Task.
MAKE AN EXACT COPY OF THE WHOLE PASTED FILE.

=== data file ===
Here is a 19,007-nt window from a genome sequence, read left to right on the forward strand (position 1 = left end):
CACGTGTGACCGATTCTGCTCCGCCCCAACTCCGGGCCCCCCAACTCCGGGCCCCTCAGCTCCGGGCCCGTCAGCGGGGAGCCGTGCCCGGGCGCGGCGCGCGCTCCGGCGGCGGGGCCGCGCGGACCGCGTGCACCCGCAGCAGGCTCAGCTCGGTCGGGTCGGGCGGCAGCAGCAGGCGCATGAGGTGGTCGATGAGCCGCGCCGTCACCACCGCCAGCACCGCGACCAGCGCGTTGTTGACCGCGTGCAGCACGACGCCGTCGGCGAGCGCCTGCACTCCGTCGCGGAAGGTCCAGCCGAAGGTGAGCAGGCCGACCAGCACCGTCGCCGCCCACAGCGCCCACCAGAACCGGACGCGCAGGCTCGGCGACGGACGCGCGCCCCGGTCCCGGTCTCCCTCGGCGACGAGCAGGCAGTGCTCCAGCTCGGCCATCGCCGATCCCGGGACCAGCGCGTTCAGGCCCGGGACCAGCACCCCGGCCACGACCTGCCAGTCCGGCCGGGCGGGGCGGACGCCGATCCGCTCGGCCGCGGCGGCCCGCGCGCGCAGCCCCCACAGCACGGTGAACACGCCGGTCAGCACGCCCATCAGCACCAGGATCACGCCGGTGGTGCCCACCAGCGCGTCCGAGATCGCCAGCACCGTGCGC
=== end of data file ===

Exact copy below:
Here is a 19,007-nt window from a genome sequence, read left to right on the forward strand (position 1 = left end):
CACGTGTGACCGATTCTGCTCCGCCCCAACTCCGGGCCCCCCAACTCCGGGCCCCTCAGCTCCGGGCCCGTCAGCGGGGAGCCGTGCCCGGGCGCGGCGCGCGCTCCGGCGGCGGGGCCGCGCGGACCGCGTGCACCCGCAGCAGGCTCAGCTCGGTCGGGTCGGGCGGCAGCAGCAGGCGCATGAGGTGGTCGATGAGCCGCGCCGTCACCACCGCCAGCACCGCGACCAGCGCGTTGTTGACCGCGTGCAGCACGACGCCGTCGGCGAGCGCCTGCACTCCGTCGCGGAAGGTCCAGCCGAAGGTGAGCAGGCCGACCAGCACCGTCGCCGCCCACAGCGCCCACCAGAACCGGACGCGCAGGCTCGGCGACGGACGCGCGCCCCGGTCCCGGTCTCCCTCGGCGACGAGCAGGCAGTGCTCCAGCTCGGCCATCGCCGATCCCGGGACCAGCGCGTTCAGGCCCGGGACCAGCACCCCGGCCACGACCTGCCAGTCCGGCCGGGCGGGGCGGACGCCGATCCGCTCGGCCGCGGCGGCCCGCGCGCGCAGCCCCCACAGCACGGTGAACACGCCGGTCAGCACGCCCATCAGCACCAGGATCACGCCGGTGGTGCCCACCAGCGCGTCCGAGATCGCCAGCACCGTGCGC